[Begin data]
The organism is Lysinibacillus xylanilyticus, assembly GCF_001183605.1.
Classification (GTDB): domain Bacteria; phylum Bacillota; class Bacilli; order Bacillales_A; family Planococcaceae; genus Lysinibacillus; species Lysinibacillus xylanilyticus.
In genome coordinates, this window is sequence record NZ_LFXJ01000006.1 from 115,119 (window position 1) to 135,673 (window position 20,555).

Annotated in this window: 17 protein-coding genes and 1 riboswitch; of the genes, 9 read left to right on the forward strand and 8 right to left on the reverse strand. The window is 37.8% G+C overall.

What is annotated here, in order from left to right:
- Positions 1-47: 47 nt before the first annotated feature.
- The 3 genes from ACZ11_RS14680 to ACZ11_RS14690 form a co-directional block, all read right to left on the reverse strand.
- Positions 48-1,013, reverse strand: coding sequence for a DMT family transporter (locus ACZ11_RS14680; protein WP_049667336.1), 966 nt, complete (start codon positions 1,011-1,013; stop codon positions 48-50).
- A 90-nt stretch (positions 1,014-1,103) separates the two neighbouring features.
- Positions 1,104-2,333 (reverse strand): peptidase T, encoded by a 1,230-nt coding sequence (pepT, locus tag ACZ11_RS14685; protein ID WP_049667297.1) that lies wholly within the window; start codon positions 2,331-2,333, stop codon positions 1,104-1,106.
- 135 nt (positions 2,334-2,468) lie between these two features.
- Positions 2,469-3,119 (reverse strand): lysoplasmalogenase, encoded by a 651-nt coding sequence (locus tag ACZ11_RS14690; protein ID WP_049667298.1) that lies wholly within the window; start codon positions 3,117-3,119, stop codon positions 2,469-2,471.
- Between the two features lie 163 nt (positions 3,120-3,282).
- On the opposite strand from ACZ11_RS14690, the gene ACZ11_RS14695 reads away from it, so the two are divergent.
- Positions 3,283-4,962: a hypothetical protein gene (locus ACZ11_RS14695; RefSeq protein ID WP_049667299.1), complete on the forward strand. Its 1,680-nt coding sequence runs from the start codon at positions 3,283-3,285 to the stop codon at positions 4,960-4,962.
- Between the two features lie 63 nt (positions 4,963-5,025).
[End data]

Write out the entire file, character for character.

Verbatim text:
The organism is Lysinibacillus xylanilyticus, assembly GCF_001183605.1.
Classification (GTDB): domain Bacteria; phylum Bacillota; class Bacilli; order Bacillales_A; family Planococcaceae; genus Lysinibacillus; species Lysinibacillus xylanilyticus.
In genome coordinates, this window is sequence record NZ_LFXJ01000006.1 from 115,119 (window position 1) to 135,673 (window position 20,555).

Annotated in this window: 17 protein-coding genes and 1 riboswitch; of the genes, 9 read left to right on the forward strand and 8 right to left on the reverse strand. The window is 37.8% G+C overall.

What is annotated here, in order from left to right:
- Positions 1-47: 47 nt before the first annotated feature.
- The 3 genes from ACZ11_RS14680 to ACZ11_RS14690 form a co-directional block, all read right to left on the reverse strand.
- Positions 48-1,013, reverse strand: coding sequence for a DMT family transporter (locus ACZ11_RS14680; protein WP_049667336.1), 966 nt, complete (start codon positions 1,011-1,013; stop codon positions 48-50).
- A 90-nt stretch (positions 1,014-1,103) separates the two neighbouring features.
- Positions 1,104-2,333 (reverse strand): peptidase T, encoded by a 1,230-nt coding sequence (pepT, locus tag ACZ11_RS14685; protein ID WP_049667297.1) that lies wholly within the window; start codon positions 2,331-2,333, stop codon positions 1,104-1,106.
- 135 nt (positions 2,334-2,468) lie between these two features.
- Positions 2,469-3,119 (reverse strand): lysoplasmalogenase, encoded by a 651-nt coding sequence (locus tag ACZ11_RS14690; protein ID WP_049667298.1) that lies wholly within the window; start codon positions 3,117-3,119, stop codon positions 2,469-2,471.
- Between the two features lie 163 nt (positions 3,120-3,282).
- On the opposite strand from ACZ11_RS14690, the gene ACZ11_RS14695 reads away from it, so the two are divergent.
- Positions 3,283-4,962: a hypothetical protein gene (locus ACZ11_RS14695; RefSeq protein ID WP_049667299.1), complete on the forward strand. Its 1,680-nt coding sequence runs from the start codon at positions 3,283-3,285 to the stop codon at positions 4,960-4,962.
- Between the two features lie 63 nt (positions 4,963-5,025).